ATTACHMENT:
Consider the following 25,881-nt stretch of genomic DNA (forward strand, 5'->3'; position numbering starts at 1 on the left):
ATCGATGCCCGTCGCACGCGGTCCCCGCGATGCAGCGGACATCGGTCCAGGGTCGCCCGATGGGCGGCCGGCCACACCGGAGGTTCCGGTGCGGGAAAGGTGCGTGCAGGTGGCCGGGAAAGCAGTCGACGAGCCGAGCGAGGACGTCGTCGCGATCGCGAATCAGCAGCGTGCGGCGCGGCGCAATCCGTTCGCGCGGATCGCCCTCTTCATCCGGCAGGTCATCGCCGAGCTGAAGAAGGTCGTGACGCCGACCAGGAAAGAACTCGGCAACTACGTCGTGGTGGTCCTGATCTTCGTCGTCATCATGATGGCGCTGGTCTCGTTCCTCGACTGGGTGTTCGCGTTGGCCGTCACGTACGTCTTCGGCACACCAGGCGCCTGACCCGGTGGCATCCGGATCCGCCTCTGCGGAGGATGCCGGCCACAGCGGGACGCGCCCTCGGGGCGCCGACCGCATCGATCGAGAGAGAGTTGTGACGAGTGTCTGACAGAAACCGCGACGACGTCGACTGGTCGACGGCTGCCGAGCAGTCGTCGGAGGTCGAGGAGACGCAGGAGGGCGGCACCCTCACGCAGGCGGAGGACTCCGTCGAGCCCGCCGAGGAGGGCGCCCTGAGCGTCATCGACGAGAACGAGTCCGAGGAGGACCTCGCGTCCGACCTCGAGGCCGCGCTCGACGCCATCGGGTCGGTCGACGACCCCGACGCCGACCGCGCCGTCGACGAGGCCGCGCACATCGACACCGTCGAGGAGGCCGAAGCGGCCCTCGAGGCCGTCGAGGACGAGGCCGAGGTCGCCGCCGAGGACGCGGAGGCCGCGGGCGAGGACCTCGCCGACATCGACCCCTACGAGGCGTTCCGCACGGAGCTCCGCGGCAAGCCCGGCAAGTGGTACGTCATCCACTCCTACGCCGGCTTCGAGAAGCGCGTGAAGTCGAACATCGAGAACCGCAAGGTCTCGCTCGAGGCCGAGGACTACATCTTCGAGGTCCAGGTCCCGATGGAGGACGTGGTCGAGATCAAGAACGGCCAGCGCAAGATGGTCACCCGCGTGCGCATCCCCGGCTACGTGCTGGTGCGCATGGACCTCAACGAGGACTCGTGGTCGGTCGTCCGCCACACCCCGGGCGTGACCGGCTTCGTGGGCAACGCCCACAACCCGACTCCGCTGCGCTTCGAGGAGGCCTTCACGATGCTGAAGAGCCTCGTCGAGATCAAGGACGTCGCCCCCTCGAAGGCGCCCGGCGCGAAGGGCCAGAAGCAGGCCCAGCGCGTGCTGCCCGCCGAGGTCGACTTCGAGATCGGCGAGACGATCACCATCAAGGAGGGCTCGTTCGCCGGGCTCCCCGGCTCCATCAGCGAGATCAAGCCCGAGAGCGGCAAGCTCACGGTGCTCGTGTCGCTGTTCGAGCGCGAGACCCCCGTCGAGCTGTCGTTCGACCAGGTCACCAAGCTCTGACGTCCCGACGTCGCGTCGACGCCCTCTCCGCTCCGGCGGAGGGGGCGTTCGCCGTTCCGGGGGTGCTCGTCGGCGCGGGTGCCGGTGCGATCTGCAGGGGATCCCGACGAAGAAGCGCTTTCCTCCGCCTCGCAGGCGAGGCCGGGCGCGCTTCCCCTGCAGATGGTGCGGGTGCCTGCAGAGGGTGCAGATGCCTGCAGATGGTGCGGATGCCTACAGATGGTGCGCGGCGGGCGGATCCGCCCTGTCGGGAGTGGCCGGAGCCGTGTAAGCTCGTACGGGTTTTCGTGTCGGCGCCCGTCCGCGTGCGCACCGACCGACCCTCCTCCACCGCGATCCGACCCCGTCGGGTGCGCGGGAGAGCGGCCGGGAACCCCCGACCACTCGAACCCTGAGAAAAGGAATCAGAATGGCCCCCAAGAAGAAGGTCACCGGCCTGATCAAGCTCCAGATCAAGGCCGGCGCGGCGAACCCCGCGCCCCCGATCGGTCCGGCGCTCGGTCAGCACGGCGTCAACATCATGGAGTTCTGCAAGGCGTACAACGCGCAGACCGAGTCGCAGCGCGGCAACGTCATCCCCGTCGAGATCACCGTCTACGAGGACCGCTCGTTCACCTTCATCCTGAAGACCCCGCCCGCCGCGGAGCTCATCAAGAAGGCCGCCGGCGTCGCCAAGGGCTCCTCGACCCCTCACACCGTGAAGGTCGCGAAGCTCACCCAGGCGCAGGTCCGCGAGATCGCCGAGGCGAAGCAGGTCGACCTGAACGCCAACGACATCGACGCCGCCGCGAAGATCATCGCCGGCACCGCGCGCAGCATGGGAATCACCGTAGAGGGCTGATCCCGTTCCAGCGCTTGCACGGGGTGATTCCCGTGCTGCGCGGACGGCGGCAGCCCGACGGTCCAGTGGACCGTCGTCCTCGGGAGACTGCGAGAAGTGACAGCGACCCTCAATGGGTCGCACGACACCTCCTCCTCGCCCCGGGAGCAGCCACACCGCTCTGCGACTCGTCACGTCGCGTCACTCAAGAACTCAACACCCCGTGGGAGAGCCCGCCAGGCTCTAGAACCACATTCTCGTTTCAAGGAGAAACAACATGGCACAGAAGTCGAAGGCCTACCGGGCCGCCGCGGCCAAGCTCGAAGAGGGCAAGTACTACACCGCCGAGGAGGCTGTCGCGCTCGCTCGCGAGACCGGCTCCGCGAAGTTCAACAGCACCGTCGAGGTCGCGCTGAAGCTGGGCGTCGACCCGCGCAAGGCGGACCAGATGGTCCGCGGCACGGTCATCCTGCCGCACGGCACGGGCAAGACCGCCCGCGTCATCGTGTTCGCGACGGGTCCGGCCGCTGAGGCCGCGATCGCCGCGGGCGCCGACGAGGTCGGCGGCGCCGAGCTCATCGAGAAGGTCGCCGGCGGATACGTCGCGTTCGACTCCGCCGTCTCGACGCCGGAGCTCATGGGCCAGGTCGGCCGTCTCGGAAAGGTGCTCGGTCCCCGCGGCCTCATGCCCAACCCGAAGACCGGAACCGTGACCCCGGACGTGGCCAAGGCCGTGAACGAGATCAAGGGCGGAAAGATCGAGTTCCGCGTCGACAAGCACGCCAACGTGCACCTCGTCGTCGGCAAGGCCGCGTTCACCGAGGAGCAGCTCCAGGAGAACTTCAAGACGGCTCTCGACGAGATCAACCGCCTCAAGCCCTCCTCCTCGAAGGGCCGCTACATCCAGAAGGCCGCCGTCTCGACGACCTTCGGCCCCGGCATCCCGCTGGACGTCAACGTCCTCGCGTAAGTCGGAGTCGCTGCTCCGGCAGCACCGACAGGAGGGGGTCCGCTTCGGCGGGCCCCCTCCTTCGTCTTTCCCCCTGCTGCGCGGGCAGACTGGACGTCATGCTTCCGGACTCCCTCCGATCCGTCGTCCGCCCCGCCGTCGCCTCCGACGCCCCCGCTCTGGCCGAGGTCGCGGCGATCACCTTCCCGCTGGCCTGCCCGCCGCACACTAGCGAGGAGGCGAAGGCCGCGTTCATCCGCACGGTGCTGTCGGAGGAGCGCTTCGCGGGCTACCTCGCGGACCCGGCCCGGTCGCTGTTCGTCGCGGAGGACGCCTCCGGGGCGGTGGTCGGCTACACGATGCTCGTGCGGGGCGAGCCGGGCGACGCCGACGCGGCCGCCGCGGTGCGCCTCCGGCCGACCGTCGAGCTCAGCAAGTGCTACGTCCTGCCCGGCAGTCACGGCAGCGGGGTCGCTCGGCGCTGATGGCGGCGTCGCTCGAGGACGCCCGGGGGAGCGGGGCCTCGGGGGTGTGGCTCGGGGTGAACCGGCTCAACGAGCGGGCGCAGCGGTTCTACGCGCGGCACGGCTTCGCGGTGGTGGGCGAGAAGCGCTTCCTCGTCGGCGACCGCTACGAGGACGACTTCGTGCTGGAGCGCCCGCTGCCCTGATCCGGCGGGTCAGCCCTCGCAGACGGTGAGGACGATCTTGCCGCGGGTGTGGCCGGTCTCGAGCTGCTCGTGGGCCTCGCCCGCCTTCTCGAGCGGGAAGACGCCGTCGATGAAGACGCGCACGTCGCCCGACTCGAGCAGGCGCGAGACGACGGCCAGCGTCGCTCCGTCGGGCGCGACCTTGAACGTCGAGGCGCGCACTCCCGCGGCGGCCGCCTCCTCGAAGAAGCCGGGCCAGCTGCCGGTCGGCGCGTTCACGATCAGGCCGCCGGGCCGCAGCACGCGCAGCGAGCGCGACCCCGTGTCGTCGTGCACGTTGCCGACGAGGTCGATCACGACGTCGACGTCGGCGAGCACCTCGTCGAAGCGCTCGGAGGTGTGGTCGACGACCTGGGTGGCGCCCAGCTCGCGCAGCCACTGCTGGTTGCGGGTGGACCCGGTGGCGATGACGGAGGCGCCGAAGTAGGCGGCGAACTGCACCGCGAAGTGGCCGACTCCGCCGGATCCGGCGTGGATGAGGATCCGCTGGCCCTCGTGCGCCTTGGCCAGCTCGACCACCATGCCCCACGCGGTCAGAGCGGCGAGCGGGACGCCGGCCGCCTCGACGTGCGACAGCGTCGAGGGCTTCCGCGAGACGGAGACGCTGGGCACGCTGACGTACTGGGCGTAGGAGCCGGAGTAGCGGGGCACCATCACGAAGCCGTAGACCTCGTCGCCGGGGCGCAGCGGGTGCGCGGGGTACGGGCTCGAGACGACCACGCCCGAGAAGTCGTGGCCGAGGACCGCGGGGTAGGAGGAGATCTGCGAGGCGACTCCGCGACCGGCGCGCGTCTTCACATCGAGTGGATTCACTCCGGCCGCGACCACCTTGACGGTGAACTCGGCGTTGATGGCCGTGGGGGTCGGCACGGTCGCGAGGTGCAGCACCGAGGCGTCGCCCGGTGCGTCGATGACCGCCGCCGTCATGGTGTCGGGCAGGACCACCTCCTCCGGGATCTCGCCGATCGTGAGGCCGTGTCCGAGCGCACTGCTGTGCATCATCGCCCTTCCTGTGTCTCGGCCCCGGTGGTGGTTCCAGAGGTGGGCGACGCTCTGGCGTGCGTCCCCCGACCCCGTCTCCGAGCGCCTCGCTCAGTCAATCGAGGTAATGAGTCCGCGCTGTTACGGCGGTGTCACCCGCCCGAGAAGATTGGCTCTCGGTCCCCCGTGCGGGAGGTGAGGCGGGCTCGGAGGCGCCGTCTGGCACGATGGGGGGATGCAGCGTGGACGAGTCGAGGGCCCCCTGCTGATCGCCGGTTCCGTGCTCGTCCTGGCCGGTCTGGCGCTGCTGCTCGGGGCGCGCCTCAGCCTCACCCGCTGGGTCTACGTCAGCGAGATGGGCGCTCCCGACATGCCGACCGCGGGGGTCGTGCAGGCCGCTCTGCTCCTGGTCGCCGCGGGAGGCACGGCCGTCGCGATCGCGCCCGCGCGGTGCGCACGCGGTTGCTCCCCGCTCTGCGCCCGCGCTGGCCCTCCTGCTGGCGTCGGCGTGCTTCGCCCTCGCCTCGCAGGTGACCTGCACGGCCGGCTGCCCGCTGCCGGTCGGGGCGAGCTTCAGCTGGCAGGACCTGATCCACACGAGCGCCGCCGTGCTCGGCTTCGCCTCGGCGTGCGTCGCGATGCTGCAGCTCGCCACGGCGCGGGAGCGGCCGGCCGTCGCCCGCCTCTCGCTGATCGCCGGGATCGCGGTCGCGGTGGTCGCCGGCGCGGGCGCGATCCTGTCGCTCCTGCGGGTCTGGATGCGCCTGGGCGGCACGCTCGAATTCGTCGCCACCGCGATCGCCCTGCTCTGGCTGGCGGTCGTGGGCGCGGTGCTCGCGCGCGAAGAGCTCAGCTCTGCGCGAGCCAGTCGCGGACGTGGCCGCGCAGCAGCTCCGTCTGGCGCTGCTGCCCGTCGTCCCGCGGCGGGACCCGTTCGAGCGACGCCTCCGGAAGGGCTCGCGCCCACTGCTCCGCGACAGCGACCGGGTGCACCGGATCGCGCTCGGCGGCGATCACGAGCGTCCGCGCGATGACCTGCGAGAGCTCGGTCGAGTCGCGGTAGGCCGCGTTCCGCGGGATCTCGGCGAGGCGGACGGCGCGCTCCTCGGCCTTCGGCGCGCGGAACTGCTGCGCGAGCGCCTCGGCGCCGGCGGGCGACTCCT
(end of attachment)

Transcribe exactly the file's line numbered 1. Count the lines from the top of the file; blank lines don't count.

Consider the following 25,881-nt stretch of genomic DNA (forward strand, 5'->3'; position numbering starts at 1 on the left):